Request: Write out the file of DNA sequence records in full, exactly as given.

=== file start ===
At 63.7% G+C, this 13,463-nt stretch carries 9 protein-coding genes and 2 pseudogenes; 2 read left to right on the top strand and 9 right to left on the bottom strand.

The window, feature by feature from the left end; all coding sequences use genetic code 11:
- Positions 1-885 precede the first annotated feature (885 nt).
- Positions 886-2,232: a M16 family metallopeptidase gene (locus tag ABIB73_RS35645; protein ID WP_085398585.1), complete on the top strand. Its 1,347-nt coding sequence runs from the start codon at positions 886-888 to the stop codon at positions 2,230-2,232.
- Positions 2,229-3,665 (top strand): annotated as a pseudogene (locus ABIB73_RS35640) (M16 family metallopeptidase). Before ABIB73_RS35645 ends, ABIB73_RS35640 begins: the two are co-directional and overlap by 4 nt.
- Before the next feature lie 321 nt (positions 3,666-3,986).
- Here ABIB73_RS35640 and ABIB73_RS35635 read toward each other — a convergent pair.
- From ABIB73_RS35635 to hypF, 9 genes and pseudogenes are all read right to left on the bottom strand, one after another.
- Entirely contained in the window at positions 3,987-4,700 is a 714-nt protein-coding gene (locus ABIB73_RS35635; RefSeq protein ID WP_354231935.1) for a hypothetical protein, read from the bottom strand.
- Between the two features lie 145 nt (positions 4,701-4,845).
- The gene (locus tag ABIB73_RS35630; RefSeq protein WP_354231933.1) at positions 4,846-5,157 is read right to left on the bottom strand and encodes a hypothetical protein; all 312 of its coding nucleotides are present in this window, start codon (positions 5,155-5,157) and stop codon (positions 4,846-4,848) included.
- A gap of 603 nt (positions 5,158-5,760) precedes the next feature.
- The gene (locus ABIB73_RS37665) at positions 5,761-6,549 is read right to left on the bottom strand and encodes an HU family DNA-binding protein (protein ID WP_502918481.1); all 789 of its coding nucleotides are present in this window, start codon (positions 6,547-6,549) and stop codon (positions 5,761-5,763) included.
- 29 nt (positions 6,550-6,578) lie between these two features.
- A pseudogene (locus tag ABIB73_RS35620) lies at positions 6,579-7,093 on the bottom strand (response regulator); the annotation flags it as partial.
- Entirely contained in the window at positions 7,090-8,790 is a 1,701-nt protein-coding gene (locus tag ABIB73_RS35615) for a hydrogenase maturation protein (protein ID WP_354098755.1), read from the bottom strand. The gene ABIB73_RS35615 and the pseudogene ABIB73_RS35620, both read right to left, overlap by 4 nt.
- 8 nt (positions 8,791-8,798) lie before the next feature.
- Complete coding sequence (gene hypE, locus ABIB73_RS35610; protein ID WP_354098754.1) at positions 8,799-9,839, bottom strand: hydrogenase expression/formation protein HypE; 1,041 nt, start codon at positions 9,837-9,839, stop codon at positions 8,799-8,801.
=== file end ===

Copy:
At 63.7% G+C, this 13,463-nt stretch carries 9 protein-coding genes and 2 pseudogenes; 2 read left to right on the top strand and 9 right to left on the bottom strand.

The window, feature by feature from the left end; all coding sequences use genetic code 11:
- Positions 1-885 precede the first annotated feature (885 nt).
- Positions 886-2,232: a M16 family metallopeptidase gene (locus tag ABIB73_RS35645; protein ID WP_085398585.1), complete on the top strand. Its 1,347-nt coding sequence runs from the start codon at positions 886-888 to the stop codon at positions 2,230-2,232.
- Positions 2,229-3,665 (top strand): annotated as a pseudogene (locus ABIB73_RS35640) (M16 family metallopeptidase). Before ABIB73_RS35645 ends, ABIB73_RS35640 begins: the two are co-directional and overlap by 4 nt.
- Before the next feature lie 321 nt (positions 3,666-3,986).
- Here ABIB73_RS35640 and ABIB73_RS35635 read toward each other — a convergent pair.
- From ABIB73_RS35635 to hypF, 9 genes and pseudogenes are all read right to left on the bottom strand, one after another.
- Entirely contained in the window at positions 3,987-4,700 is a 714-nt protein-coding gene (locus ABIB73_RS35635; RefSeq protein ID WP_354231935.1) for a hypothetical protein, read from the bottom strand.
- Between the two features lie 145 nt (positions 4,701-4,845).
- The gene (locus tag ABIB73_RS35630; RefSeq protein WP_354231933.1) at positions 4,846-5,157 is read right to left on the bottom strand and encodes a hypothetical protein; all 312 of its coding nucleotides are present in this window, start codon (positions 5,155-5,157) and stop codon (positions 4,846-4,848) included.
- A gap of 603 nt (positions 5,158-5,760) precedes the next feature.
- The gene (locus ABIB73_RS37665) at positions 5,761-6,549 is read right to left on the bottom strand and encodes an HU family DNA-binding protein (protein ID WP_502918481.1); all 789 of its coding nucleotides are present in this window, start codon (positions 6,547-6,549) and stop codon (positions 5,761-5,763) included.
- 29 nt (positions 6,550-6,578) lie between these two features.
- A pseudogene (locus tag ABIB73_RS35620) lies at positions 6,579-7,093 on the bottom strand (response regulator); the annotation flags it as partial.
- Entirely contained in the window at positions 7,090-8,790 is a 1,701-nt protein-coding gene (locus tag ABIB73_RS35615) for a hydrogenase maturation protein (protein ID WP_354098755.1), read from the bottom strand. The gene ABIB73_RS35615 and the pseudogene ABIB73_RS35620, both read right to left, overlap by 4 nt.
- 8 nt (positions 8,791-8,798) lie before the next feature.
- Complete coding sequence (gene hypE, locus ABIB73_RS35610; protein ID WP_354098754.1) at positions 8,799-9,839, bottom strand: hydrogenase expression/formation protein HypE; 1,041 nt, start codon at positions 9,837-9,839, stop codon at positions 8,799-8,801.